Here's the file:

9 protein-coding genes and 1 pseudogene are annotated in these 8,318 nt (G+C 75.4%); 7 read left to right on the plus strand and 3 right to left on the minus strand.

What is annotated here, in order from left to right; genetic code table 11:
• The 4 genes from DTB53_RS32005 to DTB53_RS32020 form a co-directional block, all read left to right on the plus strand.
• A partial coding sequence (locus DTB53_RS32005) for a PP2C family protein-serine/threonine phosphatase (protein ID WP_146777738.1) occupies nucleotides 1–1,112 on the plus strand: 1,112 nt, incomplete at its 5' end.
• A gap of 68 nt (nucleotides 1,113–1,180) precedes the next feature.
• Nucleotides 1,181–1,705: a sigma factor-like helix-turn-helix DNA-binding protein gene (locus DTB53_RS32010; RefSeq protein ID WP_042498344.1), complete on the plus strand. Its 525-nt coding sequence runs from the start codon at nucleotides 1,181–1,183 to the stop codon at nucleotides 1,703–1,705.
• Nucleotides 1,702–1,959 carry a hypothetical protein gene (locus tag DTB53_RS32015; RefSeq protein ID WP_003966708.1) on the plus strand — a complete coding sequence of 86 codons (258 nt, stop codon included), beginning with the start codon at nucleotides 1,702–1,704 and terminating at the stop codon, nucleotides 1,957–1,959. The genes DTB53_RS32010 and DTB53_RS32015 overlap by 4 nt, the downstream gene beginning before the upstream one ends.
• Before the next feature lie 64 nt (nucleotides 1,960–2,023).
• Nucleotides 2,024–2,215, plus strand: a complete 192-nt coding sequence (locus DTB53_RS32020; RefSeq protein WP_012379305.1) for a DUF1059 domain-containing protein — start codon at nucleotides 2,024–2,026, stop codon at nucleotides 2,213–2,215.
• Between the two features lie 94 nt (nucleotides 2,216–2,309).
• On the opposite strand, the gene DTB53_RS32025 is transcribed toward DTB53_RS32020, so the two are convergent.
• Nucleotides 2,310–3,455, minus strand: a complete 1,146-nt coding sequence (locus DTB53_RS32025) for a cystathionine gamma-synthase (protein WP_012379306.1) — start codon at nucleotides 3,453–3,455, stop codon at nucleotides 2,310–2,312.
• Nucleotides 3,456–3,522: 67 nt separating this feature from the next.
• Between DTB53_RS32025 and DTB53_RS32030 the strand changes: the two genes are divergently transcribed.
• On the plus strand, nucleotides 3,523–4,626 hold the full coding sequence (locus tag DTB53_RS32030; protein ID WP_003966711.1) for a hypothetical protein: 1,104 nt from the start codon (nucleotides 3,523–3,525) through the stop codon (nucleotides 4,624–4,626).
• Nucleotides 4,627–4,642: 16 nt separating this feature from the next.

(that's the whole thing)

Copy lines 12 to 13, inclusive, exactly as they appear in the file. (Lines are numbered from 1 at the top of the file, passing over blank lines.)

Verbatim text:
• Nucleotides 2,310–3,455, minus strand: a complete 1,146-nt coding sequence (locus DTB53_RS32025) for a cystathionine gamma-synthase (protein WP_012379306.1) — start codon at nucleotides 3,453–3,455, stop codon at nucleotides 2,310–2,312.
• Nucleotides 3,456–3,522: 67 nt separating this feature from the next.